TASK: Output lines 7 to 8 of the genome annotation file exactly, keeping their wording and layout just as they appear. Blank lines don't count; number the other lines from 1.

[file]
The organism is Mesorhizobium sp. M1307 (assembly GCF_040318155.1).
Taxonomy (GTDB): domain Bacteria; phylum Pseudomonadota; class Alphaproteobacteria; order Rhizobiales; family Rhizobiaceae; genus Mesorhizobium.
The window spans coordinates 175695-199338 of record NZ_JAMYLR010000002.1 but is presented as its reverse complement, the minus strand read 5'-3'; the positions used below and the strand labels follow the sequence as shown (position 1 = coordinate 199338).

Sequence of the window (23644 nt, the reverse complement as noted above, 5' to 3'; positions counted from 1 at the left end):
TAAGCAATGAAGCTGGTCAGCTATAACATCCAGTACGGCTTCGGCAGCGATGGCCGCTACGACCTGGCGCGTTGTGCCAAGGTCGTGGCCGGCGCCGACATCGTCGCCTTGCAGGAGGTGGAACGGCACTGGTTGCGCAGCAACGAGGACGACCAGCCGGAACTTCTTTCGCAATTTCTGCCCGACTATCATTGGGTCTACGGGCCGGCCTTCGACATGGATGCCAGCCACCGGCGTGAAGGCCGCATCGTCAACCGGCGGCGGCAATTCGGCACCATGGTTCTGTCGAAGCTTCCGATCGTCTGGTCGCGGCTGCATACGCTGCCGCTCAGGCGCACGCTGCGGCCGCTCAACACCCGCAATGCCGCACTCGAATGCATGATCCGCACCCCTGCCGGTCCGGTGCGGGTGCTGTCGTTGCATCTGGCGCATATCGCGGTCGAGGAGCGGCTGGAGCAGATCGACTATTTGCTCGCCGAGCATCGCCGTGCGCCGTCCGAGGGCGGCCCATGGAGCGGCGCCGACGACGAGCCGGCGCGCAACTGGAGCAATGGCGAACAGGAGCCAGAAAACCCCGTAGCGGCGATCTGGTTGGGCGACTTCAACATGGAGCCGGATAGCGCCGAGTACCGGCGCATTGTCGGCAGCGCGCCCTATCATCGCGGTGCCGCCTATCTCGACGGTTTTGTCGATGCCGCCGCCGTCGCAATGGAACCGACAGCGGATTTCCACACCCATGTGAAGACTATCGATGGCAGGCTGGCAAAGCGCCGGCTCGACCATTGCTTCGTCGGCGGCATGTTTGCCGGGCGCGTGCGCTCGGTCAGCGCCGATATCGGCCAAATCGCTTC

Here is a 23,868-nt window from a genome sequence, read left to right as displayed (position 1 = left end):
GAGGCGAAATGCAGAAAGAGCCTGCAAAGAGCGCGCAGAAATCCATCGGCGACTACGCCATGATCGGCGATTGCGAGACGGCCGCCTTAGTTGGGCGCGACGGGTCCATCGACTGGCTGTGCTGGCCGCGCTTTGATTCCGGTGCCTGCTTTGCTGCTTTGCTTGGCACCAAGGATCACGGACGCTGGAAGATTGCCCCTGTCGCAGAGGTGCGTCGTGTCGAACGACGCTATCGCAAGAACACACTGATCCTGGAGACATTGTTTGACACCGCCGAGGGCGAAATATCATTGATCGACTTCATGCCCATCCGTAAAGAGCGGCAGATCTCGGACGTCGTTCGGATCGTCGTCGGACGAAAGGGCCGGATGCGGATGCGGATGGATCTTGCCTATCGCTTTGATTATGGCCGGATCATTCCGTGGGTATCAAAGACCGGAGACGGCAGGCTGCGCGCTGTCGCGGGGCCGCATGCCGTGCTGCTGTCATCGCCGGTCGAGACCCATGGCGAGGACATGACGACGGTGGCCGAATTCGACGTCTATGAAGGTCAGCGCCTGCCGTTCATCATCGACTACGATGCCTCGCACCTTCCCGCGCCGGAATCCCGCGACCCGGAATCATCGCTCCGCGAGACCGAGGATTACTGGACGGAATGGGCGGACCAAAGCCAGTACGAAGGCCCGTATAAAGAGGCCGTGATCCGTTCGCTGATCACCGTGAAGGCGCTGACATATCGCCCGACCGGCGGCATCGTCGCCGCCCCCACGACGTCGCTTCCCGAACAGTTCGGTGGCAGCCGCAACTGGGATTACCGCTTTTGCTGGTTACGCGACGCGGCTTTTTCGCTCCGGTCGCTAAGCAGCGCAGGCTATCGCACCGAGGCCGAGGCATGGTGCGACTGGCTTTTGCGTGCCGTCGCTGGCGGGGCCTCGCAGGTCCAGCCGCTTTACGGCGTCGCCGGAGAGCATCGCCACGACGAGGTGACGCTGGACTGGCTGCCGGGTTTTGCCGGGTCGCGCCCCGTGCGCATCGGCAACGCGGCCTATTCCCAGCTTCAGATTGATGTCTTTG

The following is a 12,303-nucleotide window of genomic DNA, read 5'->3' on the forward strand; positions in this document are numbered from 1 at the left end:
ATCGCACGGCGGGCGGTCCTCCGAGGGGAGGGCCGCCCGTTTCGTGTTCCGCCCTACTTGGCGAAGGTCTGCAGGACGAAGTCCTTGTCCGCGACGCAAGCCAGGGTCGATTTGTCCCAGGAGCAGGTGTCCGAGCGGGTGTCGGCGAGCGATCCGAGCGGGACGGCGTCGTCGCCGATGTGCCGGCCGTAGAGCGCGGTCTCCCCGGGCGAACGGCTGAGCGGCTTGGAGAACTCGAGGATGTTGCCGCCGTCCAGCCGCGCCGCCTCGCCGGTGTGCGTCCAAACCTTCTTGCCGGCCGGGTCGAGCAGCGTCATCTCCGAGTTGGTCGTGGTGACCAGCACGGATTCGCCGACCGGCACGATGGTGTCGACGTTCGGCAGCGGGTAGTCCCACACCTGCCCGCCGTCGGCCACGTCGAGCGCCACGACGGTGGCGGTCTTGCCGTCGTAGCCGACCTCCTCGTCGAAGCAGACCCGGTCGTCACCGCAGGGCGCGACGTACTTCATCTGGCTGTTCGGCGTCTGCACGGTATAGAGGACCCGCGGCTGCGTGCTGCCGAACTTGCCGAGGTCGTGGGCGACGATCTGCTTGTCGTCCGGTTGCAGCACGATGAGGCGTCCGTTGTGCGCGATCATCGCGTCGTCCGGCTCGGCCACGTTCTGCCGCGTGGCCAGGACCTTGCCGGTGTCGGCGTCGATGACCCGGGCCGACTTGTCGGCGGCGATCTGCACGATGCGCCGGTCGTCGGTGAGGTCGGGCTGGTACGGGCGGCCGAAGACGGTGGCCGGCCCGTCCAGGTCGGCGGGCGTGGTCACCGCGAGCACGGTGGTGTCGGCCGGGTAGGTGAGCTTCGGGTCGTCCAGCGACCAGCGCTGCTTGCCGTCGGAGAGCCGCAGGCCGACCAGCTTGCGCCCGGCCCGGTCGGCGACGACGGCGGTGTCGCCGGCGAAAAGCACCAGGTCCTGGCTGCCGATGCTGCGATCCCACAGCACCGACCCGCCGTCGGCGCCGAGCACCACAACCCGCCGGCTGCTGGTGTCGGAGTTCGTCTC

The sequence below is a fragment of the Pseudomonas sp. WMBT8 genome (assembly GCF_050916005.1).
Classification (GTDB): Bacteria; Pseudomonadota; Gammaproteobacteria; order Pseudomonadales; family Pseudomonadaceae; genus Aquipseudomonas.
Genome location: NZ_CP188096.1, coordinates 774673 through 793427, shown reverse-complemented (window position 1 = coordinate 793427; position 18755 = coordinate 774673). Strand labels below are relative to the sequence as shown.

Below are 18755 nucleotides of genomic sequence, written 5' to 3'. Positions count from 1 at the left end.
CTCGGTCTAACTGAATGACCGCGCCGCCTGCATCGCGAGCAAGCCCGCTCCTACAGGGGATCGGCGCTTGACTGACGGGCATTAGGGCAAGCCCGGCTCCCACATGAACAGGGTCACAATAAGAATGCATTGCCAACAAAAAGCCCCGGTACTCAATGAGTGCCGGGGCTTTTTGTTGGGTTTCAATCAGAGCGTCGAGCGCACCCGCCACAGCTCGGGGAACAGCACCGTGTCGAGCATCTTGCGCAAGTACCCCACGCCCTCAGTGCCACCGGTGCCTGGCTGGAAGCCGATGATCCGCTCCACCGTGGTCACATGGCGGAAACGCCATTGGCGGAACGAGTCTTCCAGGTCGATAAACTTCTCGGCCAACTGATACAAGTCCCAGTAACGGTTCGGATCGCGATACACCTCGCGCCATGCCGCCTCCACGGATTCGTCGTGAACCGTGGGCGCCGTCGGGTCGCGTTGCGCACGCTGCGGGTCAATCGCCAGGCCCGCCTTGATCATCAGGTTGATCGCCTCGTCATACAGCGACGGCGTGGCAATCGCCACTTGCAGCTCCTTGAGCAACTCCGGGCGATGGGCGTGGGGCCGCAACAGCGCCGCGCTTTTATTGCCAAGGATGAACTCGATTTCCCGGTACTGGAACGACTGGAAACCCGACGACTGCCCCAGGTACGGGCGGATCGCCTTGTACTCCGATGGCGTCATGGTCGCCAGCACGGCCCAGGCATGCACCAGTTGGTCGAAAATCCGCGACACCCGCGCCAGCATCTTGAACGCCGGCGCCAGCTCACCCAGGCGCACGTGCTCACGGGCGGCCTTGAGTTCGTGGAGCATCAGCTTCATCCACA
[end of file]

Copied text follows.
GAGGCGAAATGCAGAAAGAGCCTGCAAAGAGCGCGCAGAAATCCATCGGCGACTACGCCATGATCGGCGATTGCGAGACGGCCGCCTTAGTTGGGCGCGACGGGTCCATCGACTGGCTGTGCTGGCCGCGCTTTGATTCCGGTGCCTGCTTTGCTGCTTTGCTTGGCACCAAGGATCACGGACGCTGGAAGATTGCCCCTGTCGCAGAGGTGCGTCGTGTCGAACGACGCTATCGCAAGAACACACTGATCCTGGAGACATTGTTTGACACCGCCGAGGGCGAAATATCATTGATCGACTTCATGCCCATCCGTAAAGAGCGGCAGATCTCGGACGTCGTTCGGATCGTCGTCGGACGAAAGGGCCGGATGCGGATGCGGATGGATCTTGCCTATCGCTTTGATTATGGCCGGATCATTCCGTGGGTATCAAAGACCGGAGACGGCAGGCTGCGCGCTGTCGCGGGGCCGCATGCCGTGCTGCTGTCATCGCCGGTCGAGACCCATGGCGAGGACATGACGACGGTGGCCGAATTCGACGTCTATGAAGGTCAGCGCCTGCCGTTCATCATCGACTACGATGCCTCGCACCTTCCCGCGCCGGAATCCCGCGACCCGGAATCATCGCTCCGCGAGACCGAGGATTACTGGACGGAATGGGCGGACCAAAGCCAGTACGAAGGCCCGTATAAAGAGGCCGTGATCCGTTCGCTGATCACCGTGAAGGCGCTGACATATCGCCCGACCGGCGGCATCGTCGCCGCCCCCACGACGTCGCTTCCCGAACAGTTCGGTGGCAGCCGCAACTGGGATTACCGCTTTTGCTGGTTACGCGACGCGGCTTTTTCGCTCCGGTCGCTAAGCAGCGCAGGCTATCGCACCGAGGCCGAGGCATGGTGCGACTGGCTTTTGCGTGCCGTCGCTGGCGGGGCCTCGCAGGTCCAGCCGCTTTACGGCGTCGCCGGAGAGCATCGCCACGACGAGGTGACGCTGGACTGGCTGCCGGGTTTTGCCGGGTCGCGCCCCGTGCGCATCGGCAACGCGGCCTATTCCCAGCTTCAGATTGATGTCTTTG

The following is a 12,303-nucleotide window of genomic DNA, read 5'->3' on the forward strand; positions in this document are numbered from 1 at the left end: